chat bubbles with studios and instructors


Leave it to the fitness community to find the silver linings, adapt, and come together during these crazy times. We’re all trying our best to prioritize wellness, support our favorite studios, adapt and move forward with positive attitudes and open minds—and it shows. 

If you’d like to hop on the train and try out some virtual fitness classes, tons of studios are offering Intro Offers right now to help you get started for a great deal. What are you waiting for? 

Sara Lesher
Written by
Sara Lesher
Marketing Content Associate
About the author
Spoiled by the San Diego sunshine, Sara’s hobbies include beaching, hiking, concert-going, and brewery-hopping. As Mindbody’s marketing content associate, she naturally loves reading and writing… so if you have any book recommendations, let her know. And just between us: she’s committed to health and wellness but loves a good taco (shoutout TJ Tacos in Escondido).
shanila sattar
Wellness
Published Wednesday Mar 17, 2021 by Shanila Sattar

Foundational Steps to Cultivating a Daily Self-love Practice

Self-care
Expert Advice
Personal Growth
Wellness

When you think of self-love what do you think of? Bubble baths, walks on the beach, facemasks, or what? Self-love can mean so many different things but when we think about self-love, we have to acknowledge loving ourselves both on the outside and on the inside. The way that we show ourselves love is one of the most important things we will ever do. 

How do we treat ourselves? How do we talk to ourselves? What foods are we putting into our bodies? How are we thinking about our overall well-being when practicing self-love?

As self-love defines and redefined itself for you over the years, here are a few foundational tips to think about when easing into your self-love journey.

 

Step 1: Learn to set boundaries

Don’t we love this one? Loving ourselves has a lot to do with the boundaries that we have for ourselves, with others, and for others. Take time to think about your own emotional, mental, physical, and spiritual needs when setting boundaries that reflect your personal needs. Boundaries don’t have to be big and scary; they are here to remind us that you get to have your lived experience and still have expectations about how you’d like to be treated and what you’d like to feel.

When thinking about your boundaries, ask yourself:

  • How do I feel without having boundaries?
  • What would I like to have boundaries around?
  • Are my boundaries actual boundaries or am I creating walls in my life?
  • How do I plan to uphold my boundaries?
Step 2: Cultivate self-compassion

In a world where perfectionism and curated existences have been rewarded, begin to cultivate compassion for yourself. You are a soul having a human experience and it’s totally okay if things are not perfect.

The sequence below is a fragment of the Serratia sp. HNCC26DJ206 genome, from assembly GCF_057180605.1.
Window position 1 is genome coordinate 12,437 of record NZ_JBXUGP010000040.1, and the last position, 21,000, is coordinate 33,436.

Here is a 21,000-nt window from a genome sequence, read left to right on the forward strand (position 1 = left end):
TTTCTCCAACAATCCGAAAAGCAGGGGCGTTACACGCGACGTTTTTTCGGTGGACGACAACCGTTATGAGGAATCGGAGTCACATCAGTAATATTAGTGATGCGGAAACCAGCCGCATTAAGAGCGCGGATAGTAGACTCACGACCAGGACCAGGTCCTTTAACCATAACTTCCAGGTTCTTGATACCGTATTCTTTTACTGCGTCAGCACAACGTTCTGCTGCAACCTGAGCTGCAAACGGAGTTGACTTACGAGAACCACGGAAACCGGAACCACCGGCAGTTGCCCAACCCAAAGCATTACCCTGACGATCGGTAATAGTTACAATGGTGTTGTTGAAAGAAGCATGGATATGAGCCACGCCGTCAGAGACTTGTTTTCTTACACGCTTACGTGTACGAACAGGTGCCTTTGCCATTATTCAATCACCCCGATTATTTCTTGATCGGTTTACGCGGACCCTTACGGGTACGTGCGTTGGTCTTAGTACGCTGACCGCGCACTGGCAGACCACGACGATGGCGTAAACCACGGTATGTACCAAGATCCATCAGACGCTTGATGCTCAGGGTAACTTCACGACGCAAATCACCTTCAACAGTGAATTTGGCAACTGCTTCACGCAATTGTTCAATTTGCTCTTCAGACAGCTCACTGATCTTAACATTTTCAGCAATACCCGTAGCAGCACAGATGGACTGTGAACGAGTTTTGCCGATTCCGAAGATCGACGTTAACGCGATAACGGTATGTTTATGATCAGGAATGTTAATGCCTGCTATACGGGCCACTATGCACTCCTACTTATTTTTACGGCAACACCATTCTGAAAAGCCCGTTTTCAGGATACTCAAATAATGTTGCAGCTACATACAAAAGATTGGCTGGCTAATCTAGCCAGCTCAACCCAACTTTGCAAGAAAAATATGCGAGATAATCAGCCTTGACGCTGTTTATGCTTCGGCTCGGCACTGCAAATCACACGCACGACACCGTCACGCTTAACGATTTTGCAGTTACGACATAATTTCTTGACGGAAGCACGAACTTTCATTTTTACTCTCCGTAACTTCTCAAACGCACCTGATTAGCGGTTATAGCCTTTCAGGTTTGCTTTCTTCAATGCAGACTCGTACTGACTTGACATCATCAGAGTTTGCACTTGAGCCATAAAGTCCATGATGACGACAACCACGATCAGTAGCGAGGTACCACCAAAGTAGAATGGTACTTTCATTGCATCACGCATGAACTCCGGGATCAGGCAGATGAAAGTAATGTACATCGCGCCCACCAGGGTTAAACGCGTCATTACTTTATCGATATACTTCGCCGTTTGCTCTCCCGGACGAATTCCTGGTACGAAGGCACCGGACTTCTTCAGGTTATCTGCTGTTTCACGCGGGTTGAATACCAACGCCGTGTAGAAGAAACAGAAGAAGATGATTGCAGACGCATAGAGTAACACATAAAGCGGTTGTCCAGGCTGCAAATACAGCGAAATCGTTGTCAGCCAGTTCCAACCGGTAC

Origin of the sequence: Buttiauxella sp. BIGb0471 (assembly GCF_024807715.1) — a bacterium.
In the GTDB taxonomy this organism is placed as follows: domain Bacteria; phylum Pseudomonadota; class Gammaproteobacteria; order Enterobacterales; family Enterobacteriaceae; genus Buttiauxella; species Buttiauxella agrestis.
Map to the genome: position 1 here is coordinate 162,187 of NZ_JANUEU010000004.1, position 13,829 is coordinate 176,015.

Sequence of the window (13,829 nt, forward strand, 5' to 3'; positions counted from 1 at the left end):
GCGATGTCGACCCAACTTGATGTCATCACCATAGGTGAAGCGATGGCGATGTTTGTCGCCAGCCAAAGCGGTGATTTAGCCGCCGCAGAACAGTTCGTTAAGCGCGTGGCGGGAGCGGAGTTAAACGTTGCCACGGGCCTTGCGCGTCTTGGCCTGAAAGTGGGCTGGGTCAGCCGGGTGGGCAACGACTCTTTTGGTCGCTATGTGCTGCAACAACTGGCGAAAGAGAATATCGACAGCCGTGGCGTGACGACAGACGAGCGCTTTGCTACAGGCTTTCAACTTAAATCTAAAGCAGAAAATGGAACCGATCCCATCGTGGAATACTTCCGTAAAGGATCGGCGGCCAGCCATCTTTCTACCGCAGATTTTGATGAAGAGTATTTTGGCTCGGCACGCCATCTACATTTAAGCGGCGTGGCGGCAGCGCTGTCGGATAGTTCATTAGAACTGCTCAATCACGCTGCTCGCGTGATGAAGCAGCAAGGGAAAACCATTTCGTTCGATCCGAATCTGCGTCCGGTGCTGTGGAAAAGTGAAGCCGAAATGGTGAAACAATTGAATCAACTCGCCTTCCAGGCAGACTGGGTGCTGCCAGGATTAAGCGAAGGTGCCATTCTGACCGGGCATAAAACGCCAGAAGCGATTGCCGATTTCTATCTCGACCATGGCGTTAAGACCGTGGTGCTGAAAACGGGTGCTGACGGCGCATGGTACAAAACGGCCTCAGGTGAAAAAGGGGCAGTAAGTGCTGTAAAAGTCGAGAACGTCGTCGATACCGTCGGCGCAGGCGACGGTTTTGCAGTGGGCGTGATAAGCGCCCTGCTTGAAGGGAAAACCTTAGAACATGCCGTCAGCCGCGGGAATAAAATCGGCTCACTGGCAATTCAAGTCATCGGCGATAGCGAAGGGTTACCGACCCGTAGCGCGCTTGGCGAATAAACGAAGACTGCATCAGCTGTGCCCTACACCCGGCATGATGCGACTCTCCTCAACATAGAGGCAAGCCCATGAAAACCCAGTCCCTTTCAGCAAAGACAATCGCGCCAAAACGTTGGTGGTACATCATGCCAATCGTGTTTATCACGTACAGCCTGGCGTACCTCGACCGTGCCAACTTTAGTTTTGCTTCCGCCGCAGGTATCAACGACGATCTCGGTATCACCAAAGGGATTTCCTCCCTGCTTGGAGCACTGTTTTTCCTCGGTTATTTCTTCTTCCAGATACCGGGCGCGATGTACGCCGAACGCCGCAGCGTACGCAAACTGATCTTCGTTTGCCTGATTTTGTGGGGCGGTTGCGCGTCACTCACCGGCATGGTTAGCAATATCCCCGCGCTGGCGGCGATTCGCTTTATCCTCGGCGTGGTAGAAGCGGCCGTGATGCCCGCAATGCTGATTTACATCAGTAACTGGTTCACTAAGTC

Mindfulness exercises such as Breathwork, self-care activities, and self-compassion, all help train the mind, emotions, and even the body’s stress chemicals to be able to deal with undesired situations. Self-compassion means, can you be nice to yourself? Can you find empathy and kindness for yourself in the middle of what feels chaotic, stressful, or unwanted? Self-compassion means that we get to make mistakes, have our plans not work out the way that we wanted, and we still get to celebrate that we are doing the best that we can and it is enough.

When thinking about self-compassion, ask yourself:

  • How do I respond to stressful situations?
  • How hard am I on myself?
  • How do I celebrate myself?
  • How do I show myself kindness?
Step 3: Nourish yourself

In every sense of the word “nourishment”, begin to learn what nourishes you and what depletes you. Nourishment doesn’t just mean food for yourself; it means that whatever you are consuming whether it be media, podcasts, people, energy, information, etc. all impact the way that we think, feel, and experience life.

Nourishing yourself definitely goes right along the lines of having your boundaries intact and practicing self-compassion. 

When thinking about nourishment, ask yourself:

  • How do I nourish my emotional well-being?
  • How do I nourish my mental well-being?
  • How do I nourish my physical well-being?
  • How do I nourish my spiritual well-being?
  • How do I nourish my social well-being?
  • How do I nourish my financial well-being?

That’s it. Those are the foundational steps to cultivating a self-love practice that you can ease into your daily routine. Come back to these questions often, because like anything else, self-love is a practice and it takes effort, time, and intention to maintain. 

If you’d like to try breathwork, mindfulness, or play classes with me, check out these workshops and training sessions that work with your schedule. For other breathwork classes, browse Mindbody.

 

About the author
Shanila is a 4th generation sound healer, breathwork coach, mentor, women’s researcher, and speaker. She is the Founder of AlwaysPlayStudios where she trains breathwork facilitators and sound healers. Her background is in tech, having co-founded an award-winning web agency, and in women’s research, specifically in mindsets, implicit bias, perfectionism, women's health, and societal experiences supported through the National Science Foundation, National Institute of Health, and several universities. She has implemented several health and wellbeing programs in underserved populations throughout the US. Shanila mentors healers on their healing and intuitive wellness journeys. Connect: @shanila.sattar